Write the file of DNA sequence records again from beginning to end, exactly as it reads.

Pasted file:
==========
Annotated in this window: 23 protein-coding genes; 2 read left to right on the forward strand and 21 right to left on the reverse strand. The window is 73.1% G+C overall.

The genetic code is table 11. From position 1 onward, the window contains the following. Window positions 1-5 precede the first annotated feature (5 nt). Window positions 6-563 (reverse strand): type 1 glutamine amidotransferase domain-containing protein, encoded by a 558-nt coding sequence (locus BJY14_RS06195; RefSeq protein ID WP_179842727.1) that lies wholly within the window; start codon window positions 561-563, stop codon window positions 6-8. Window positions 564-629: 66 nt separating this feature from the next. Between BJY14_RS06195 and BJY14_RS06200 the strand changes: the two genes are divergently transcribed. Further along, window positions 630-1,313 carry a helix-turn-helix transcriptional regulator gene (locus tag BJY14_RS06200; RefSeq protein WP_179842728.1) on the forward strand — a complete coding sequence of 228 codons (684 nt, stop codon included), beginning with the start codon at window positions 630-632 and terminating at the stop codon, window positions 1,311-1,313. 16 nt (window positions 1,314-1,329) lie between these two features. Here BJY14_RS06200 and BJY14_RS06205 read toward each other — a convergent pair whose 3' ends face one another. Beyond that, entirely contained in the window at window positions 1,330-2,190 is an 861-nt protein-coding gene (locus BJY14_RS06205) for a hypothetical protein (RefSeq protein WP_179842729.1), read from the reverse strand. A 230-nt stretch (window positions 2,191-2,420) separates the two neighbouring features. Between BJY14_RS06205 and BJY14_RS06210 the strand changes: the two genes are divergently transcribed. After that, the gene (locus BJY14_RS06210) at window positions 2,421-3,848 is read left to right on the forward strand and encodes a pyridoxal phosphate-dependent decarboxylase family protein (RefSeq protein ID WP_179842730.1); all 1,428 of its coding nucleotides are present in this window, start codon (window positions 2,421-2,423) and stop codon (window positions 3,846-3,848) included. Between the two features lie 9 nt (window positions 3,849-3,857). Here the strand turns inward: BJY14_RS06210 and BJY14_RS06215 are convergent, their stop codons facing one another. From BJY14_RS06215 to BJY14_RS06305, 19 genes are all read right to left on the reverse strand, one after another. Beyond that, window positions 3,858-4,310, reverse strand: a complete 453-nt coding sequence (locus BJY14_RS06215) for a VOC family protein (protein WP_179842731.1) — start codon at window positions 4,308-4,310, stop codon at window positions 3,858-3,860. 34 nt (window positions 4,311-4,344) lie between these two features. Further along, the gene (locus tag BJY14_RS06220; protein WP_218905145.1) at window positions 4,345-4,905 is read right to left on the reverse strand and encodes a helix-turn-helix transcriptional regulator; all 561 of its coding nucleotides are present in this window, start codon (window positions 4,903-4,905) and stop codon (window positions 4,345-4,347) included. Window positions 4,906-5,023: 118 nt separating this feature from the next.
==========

Annotated in this window: 23 protein-coding genes; 2 read left to right on the forward strand and 21 right to left on the reverse strand. The window is 73.1% G+C overall.

The genetic code is table 11. From position 1 onward, the window contains the following. Window positions 1-5 precede the first annotated feature (5 nt). Window positions 6-563 (reverse strand): type 1 glutamine amidotransferase domain-containing protein, encoded by a 558-nt coding sequence (locus BJY14_RS06195; RefSeq protein ID WP_179842727.1) that lies wholly within the window; start codon window positions 561-563, stop codon window positions 6-8. Window positions 564-629: 66 nt separating this feature from the next. Between BJY14_RS06195 and BJY14_RS06200 the strand changes: the two genes are divergently transcribed. Further along, window positions 630-1,313 carry a helix-turn-helix transcriptional regulator gene (locus tag BJY14_RS06200; RefSeq protein WP_179842728.1) on the forward strand — a complete coding sequence of 228 codons (684 nt, stop codon included), beginning with the start codon at window positions 630-632 and terminating at the stop codon, window positions 1,311-1,313. 16 nt (window positions 1,314-1,329) lie between these two features. Here BJY14_RS06200 and BJY14_RS06205 read toward each other — a convergent pair whose 3' ends face one another. Beyond that, entirely contained in the window at window positions 1,330-2,190 is an 861-nt protein-coding gene (locus BJY14_RS06205) for a hypothetical protein (RefSeq protein WP_179842729.1), read from the reverse strand. A 230-nt stretch (window positions 2,191-2,420) separates the two neighbouring features. Between BJY14_RS06205 and BJY14_RS06210 the strand changes: the two genes are divergently transcribed. After that, the gene (locus BJY14_RS06210) at window positions 2,421-3,848 is read left to right on the forward strand and encodes a pyridoxal phosphate-dependent decarboxylase family protein (RefSeq protein ID WP_179842730.1); all 1,428 of its coding nucleotides are present in this window, start codon (window positions 2,421-2,423) and stop codon (window positions 3,846-3,848) included. Between the two features lie 9 nt (window positions 3,849-3,857). Here the strand turns inward: BJY14_RS06210 and BJY14_RS06215 are convergent, their stop codons facing one another. From BJY14_RS06215 to BJY14_RS06305, 19 genes are all read right to left on the reverse strand, one after another. Beyond that, window positions 3,858-4,310, reverse strand: a complete 453-nt coding sequence (locus BJY14_RS06215) for a VOC family protein (protein WP_179842731.1) — start codon at window positions 4,308-4,310, stop codon at window positions 3,858-3,860. 34 nt (window positions 4,311-4,344) lie between these two features. Further along, the gene (locus tag BJY14_RS06220; protein WP_218905145.1) at window positions 4,345-4,905 is read right to left on the reverse strand and encodes a helix-turn-helix transcriptional regulator; all 561 of its coding nucleotides are present in this window, start codon (window positions 4,903-4,905) and stop codon (window positions 4,345-4,347) included. Window positions 4,906-5,023: 118 nt separating this feature from the next.